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Norfolk police chief, ATF discuss gun violence prevention efforts in Hampton Roads

Norfolk Police Chief Larry Boone said a third of the deadly shootings have been residential homicides.

NORFOLK, Va. — Leaders in Norfolk have been working diligently to slow down the rate of gun violence in the Hampton Roads area.

Norfolk Police Department Chief Larry Boone held a press conference Friday, Jan. 14, to talk about how they are working with other law enforcement agencies and groups to stop the illegal flow of guns through the community.

Boone called it a "public health crisis" and said that there have been over a thousand homicides in the area since 1989. 

Norfolk police have recovered 3,885 guns in the years from 2017 to 2021, Boone added. He said he wants to address the flow of where the gun violence starts -- meaning, he wants to find out where the guns were purchased to prevent further crimes.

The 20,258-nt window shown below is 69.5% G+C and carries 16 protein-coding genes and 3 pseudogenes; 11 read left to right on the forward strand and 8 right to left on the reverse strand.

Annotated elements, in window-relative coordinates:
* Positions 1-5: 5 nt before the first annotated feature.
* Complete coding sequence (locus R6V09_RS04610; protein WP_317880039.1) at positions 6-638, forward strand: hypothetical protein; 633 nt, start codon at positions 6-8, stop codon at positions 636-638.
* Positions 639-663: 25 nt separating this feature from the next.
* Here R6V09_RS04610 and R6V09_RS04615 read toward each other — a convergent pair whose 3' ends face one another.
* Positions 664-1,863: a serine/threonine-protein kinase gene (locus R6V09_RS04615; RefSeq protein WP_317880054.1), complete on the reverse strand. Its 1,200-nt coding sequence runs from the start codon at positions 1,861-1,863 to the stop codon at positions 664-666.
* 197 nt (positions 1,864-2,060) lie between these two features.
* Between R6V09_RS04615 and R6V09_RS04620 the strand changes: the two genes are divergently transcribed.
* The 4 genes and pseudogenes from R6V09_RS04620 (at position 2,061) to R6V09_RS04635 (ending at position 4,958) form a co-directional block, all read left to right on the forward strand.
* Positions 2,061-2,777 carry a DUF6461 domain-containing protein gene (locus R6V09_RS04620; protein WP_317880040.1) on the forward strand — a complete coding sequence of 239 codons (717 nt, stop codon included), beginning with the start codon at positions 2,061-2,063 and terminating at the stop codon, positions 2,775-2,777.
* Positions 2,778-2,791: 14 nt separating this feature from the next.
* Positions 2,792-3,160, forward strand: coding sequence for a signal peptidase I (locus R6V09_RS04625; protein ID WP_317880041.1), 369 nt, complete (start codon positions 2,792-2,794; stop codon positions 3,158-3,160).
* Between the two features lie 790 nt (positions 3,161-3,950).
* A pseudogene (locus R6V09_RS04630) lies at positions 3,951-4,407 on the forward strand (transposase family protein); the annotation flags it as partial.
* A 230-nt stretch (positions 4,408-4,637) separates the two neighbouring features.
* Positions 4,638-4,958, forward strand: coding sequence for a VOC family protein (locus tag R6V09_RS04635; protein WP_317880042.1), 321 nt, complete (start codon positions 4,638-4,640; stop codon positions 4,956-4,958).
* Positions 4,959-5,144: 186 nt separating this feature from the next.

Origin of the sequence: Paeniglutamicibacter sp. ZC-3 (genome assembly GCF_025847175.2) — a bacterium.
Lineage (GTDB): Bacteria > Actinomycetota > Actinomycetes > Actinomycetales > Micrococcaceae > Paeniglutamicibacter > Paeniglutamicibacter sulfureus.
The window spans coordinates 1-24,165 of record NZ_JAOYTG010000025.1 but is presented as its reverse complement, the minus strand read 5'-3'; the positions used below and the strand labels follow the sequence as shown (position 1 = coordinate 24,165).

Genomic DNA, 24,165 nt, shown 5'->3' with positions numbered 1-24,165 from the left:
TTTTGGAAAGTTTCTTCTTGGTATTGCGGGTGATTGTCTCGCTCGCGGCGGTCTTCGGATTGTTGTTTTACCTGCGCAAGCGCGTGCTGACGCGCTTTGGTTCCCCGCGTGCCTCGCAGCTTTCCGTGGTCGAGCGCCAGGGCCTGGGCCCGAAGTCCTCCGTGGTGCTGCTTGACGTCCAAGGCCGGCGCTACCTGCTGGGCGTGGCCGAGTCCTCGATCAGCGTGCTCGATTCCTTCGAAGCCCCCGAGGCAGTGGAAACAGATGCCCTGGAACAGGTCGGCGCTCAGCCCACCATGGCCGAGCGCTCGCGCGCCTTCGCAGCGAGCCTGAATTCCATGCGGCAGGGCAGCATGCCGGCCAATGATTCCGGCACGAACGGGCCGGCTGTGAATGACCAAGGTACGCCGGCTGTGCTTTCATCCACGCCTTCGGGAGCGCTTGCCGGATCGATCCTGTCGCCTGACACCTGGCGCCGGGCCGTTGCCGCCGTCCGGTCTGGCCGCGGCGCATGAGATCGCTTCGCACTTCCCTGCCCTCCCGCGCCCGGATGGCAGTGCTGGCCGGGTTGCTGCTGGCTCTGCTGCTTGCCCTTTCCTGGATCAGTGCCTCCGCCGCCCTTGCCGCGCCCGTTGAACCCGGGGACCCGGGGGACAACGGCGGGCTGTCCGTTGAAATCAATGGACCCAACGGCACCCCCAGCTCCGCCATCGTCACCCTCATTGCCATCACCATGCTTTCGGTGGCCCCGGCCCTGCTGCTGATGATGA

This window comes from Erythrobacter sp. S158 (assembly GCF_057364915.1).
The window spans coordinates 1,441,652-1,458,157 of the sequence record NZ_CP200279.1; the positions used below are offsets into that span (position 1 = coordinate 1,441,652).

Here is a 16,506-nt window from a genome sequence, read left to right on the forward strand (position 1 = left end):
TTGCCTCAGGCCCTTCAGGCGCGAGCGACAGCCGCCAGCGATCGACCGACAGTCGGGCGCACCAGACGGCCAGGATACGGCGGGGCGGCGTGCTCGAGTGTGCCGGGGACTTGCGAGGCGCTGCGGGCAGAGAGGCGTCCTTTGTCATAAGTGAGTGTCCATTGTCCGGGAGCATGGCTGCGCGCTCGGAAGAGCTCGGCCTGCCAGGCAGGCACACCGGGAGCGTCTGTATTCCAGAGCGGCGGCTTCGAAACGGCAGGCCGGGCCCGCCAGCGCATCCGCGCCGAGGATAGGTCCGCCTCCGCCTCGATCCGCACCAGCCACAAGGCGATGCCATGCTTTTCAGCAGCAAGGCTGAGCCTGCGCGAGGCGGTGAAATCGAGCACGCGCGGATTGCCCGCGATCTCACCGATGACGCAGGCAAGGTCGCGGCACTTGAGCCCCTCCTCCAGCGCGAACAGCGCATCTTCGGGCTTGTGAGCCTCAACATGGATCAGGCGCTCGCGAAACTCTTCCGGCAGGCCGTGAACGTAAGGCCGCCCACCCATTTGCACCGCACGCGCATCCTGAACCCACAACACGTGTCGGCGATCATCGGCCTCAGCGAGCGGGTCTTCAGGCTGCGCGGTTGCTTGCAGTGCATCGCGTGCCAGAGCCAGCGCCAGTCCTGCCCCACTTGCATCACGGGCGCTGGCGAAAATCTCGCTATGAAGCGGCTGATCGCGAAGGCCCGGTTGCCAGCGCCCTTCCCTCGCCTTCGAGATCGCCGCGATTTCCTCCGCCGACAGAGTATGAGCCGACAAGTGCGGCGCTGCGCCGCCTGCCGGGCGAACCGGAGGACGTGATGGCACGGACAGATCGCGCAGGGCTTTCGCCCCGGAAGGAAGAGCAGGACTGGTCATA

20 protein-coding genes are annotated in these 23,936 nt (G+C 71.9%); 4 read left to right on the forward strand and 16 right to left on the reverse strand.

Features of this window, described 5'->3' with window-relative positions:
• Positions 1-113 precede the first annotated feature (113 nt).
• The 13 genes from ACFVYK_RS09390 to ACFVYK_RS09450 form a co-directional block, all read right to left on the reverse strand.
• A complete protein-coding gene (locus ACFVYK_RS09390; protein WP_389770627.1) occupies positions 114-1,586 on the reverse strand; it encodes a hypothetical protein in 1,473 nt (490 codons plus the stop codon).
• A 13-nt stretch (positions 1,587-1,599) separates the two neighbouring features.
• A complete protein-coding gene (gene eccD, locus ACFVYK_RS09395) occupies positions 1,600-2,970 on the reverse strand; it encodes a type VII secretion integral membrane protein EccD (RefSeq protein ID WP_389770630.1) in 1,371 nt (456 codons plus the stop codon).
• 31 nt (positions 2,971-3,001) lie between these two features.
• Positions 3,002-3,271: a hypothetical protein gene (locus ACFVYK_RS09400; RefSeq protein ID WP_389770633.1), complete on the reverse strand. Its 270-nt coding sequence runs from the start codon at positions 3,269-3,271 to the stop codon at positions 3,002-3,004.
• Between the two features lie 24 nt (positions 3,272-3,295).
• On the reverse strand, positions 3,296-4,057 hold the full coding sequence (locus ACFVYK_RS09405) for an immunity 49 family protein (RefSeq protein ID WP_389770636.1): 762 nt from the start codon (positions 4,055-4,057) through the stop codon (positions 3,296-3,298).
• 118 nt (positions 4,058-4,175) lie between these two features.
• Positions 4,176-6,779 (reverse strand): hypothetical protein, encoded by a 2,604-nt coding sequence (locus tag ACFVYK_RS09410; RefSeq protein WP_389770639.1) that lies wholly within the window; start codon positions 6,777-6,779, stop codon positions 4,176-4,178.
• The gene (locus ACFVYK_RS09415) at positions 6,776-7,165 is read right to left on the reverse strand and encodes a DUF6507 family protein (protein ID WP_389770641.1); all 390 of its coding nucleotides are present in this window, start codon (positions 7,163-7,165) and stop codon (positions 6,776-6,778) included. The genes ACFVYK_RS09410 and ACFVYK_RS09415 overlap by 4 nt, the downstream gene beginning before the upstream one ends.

“I want to thank the women and men of this department. You have no idea the amount of guns they take off the streets every night," Boone said.

Charlie Patterson, Special Agent in Charge of the Washington Bureau of Alcohol, Tobacco, Firearms and Explosives (ATF) spoke at the meeting. He said his department has been designated to help reduce gun crime.

According to Patterson, the ATF plans to hold people in the gun-selling business accountable. They will be monitoring every firearm transaction as a safety measure.

"The Hampton roads area ranks extremely high with the respect of firearm recoveries throughout Virginia," said Patterson.

Many of the cases that were investigated in the past involved illegal firearms trafficking and straw purchases (which is the term for people making false statements on forms to buy guns illegally, or buying guns to later give them to people who shouldn't have them).

Patterson said one of the most recent straw purchasers was a former Norfolk State University student who purchased 45 guns over the course of one year. At least 15 of those guns were recovered in crime scenes in Virginia and other states.

Chief Boone believes policy changes and community involvement will help. Moving forward he said his team is cracking down on suppliers.

“The only way we are going to change behavior is if we start focusing on those few people and businesses that engage in said behavior," Boone said.

The city plans to continue working with not only law enforcement but also clergy, non-profits and community members on "Project Safe Neighborhood."

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